The role of a forensic nurse in the medical investigation

Wednesday, March 5th, 2014

The following is an excerpt from an article that was published in the February 2014 issue of Servamus Magazine wherein they highlight the role a forensic nurse plays in the medical investigation.

The role of a forensic nurse in the medical investigation by Kotie Geldenhuys

Failure to preserve forensic evidence results in a low rate of conviction (Data and McQuoid-Mason, 2001). Trained doctors with the required experience in clinical forensic services are extremely scarce in South Africa, but trained forensic nurses will be able to assist and alleviate this shortage. The application of forensic nurses may be a major contribution towards victim empowerment in general and this action can contribute to an increased reporting rate of child abuse.


Robbie Hunter chooses to Change Lives

Monday, October 29th, 2012

One of our ‘sister’ projects, which is also sponsored by The Change a Life Trust, is an organisation called I Choose to Change a Life,  a turnaround programme that helps youngsters in conflict with the law to develop valuable leadership skills. The Valued Citizens Initiative (VCI) – launched ten years ago by Carole Podetti Ngono – lies behind this inspirational programme. Since 2001 VCI has trained more than 3 500 educators and 420 000 school children from 1 605 public schools across Limpopo, Gauteng, Free State and KawZulu-Natal. Its success lies in its ability to inspire children to respect positive values, take responsibility for their civic rights and abide by the rule of law.

Last Friday, our top South African cyclist, Robbie Hunter joined ‘wheels’ with some fellow cyclists and rode through Soweto in our awesome DNA Project cycling shirts to celebrate the remarkable achievements of six Soweto Primary Schools. This type of camaraderie is critical to the future of our country: and the rehabilitation of young offenders is an integral part of this process.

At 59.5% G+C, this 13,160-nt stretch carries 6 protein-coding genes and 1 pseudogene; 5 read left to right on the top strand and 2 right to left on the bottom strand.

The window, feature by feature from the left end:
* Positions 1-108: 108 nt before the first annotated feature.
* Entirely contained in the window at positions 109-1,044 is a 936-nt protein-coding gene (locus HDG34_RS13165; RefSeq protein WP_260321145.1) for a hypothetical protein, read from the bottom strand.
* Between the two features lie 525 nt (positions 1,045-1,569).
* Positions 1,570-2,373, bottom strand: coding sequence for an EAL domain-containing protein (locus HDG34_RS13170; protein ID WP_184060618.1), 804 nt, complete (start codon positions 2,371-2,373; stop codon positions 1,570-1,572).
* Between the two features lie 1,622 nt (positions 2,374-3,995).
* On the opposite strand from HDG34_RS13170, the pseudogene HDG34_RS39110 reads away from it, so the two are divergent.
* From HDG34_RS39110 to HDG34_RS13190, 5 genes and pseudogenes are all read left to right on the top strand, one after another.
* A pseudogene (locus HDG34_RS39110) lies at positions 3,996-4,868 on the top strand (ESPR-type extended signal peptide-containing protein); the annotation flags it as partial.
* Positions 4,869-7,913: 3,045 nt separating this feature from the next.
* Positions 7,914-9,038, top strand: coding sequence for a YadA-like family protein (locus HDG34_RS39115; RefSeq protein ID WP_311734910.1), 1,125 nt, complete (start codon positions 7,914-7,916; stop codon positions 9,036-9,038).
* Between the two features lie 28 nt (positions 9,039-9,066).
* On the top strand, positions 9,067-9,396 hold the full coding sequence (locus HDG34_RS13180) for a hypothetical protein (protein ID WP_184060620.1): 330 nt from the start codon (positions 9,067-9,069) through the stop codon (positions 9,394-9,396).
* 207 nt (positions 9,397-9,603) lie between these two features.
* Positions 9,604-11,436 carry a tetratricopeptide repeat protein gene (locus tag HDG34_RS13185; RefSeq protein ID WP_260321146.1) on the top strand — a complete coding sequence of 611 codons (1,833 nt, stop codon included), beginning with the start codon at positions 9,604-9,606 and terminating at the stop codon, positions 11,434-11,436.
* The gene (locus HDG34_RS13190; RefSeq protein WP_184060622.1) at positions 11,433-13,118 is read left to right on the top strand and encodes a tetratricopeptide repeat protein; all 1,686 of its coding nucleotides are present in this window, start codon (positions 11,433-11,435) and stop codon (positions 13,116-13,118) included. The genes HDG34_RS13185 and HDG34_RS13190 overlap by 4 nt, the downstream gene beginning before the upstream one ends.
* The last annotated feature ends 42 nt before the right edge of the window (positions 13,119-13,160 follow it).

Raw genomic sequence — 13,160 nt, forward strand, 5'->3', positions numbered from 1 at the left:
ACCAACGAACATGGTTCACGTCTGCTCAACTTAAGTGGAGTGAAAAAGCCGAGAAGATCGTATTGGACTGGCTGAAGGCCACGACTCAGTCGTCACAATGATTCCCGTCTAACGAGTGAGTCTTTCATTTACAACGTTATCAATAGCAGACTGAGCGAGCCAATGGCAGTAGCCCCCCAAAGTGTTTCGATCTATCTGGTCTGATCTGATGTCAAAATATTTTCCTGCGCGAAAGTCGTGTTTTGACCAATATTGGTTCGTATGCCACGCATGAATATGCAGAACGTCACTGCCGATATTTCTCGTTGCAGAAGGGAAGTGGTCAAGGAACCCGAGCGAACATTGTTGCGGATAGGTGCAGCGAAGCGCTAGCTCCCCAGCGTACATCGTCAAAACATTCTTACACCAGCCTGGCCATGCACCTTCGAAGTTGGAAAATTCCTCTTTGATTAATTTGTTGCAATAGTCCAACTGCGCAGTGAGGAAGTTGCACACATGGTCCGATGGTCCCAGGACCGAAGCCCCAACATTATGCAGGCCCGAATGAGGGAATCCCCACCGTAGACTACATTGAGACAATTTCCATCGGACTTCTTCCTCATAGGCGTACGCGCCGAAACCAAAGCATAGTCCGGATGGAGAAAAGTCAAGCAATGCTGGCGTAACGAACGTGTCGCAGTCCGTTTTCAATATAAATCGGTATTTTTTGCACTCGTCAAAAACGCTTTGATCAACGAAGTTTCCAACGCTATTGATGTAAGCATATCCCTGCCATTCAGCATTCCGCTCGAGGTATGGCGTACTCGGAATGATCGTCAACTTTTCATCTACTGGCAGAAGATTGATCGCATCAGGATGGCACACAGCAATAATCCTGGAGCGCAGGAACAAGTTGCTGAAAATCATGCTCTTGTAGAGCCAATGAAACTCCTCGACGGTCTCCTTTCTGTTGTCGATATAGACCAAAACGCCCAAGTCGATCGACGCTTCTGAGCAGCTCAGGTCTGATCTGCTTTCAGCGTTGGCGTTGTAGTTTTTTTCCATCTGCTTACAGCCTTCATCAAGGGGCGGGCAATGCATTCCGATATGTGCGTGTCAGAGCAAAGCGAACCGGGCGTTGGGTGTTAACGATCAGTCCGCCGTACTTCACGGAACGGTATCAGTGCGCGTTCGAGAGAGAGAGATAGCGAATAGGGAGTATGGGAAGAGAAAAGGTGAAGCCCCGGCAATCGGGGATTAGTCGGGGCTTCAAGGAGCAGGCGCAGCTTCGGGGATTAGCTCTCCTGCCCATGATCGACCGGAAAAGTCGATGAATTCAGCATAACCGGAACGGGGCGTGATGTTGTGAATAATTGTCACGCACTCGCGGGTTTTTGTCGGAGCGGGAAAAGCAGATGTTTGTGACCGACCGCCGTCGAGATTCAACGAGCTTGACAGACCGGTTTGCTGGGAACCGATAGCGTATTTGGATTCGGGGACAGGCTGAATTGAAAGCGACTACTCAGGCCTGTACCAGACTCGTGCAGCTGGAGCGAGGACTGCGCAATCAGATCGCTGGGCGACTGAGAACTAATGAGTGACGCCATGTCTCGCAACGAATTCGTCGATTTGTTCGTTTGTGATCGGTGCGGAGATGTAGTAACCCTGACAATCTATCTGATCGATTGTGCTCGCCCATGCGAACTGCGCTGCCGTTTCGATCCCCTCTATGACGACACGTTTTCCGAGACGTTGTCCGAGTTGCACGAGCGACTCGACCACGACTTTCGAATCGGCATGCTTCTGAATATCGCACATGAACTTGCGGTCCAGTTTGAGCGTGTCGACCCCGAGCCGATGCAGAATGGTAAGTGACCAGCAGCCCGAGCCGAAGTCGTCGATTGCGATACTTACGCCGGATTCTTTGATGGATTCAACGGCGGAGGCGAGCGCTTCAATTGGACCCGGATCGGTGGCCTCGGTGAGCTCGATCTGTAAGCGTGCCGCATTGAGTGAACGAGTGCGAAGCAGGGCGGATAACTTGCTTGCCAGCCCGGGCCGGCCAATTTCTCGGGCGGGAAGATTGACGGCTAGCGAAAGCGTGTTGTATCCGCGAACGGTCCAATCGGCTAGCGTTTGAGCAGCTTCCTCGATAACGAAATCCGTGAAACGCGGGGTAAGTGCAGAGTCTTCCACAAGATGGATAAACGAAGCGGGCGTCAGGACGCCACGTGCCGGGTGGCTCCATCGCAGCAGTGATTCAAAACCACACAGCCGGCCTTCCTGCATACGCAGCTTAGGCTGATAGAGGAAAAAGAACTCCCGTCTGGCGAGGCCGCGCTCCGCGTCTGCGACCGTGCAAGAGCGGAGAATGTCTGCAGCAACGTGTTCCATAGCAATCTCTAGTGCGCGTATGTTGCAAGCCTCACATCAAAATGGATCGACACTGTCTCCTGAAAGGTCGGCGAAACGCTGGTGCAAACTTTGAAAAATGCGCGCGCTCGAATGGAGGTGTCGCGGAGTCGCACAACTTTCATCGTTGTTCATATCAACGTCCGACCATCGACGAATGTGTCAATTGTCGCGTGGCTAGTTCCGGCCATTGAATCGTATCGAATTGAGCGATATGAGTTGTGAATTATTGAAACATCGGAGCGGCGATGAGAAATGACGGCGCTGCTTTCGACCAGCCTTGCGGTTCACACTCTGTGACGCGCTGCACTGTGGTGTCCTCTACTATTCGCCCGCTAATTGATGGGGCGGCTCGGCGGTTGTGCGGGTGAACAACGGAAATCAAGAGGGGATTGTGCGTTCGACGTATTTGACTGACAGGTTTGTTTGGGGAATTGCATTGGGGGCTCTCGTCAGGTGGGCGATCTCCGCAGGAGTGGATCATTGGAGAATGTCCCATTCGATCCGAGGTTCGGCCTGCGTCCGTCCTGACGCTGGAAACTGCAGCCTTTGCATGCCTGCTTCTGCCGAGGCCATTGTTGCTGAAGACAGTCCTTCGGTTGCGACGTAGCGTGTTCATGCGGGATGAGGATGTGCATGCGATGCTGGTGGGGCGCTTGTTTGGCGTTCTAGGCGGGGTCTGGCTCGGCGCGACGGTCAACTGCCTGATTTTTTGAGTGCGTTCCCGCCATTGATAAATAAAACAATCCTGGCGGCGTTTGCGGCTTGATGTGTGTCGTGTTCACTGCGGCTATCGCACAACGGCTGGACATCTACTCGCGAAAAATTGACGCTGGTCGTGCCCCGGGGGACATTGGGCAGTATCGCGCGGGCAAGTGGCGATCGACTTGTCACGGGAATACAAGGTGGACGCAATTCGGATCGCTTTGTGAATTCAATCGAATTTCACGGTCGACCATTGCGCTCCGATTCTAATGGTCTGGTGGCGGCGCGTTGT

There are so many organisations doing great things – so many incredibly passionate people choosing to make a difference in our country. And every little bit counts. How do you create a forest? Start by planting a tree. Just one tree. I think the same goes for building up a nation – if we all just do something small, there is no limit to what we could achieve together.


Robbie Hunter with Change a Life cyclists donning our great shirts to raise awareness

Robbie Hunter with Change a Life cyclists donning our great shirts to raise awareness

More about “I Choose to Change a Life”:
iChoose to Change a Life selects youngsters with leadership potential from VCI’s youth diversion programme, which is supported by the Johannesburg, Wynburg and Randburg Childrens’ courts. In recent years there has been a shift from punitive criminal justice practices towards more rehabilitative options in South Africa. Of the 5 000 children whose cases are heard in SA’s courts each month, 1 500 are channelled into diversion programmes such as VCI’s. Young offenders aged between 13 and 21 are encouraged to develop a positive self-image, rebuild family relationships and learn communication skills and emotional intelligence. iChoose to Change a Life is a six-month leadership course focused on diverted offenders who have shown particular commitment and are inspired towards implementing positive change. About 30 youngsters complete the leadership course each year and are encouraged to launch their own anti-crime projects within their communities.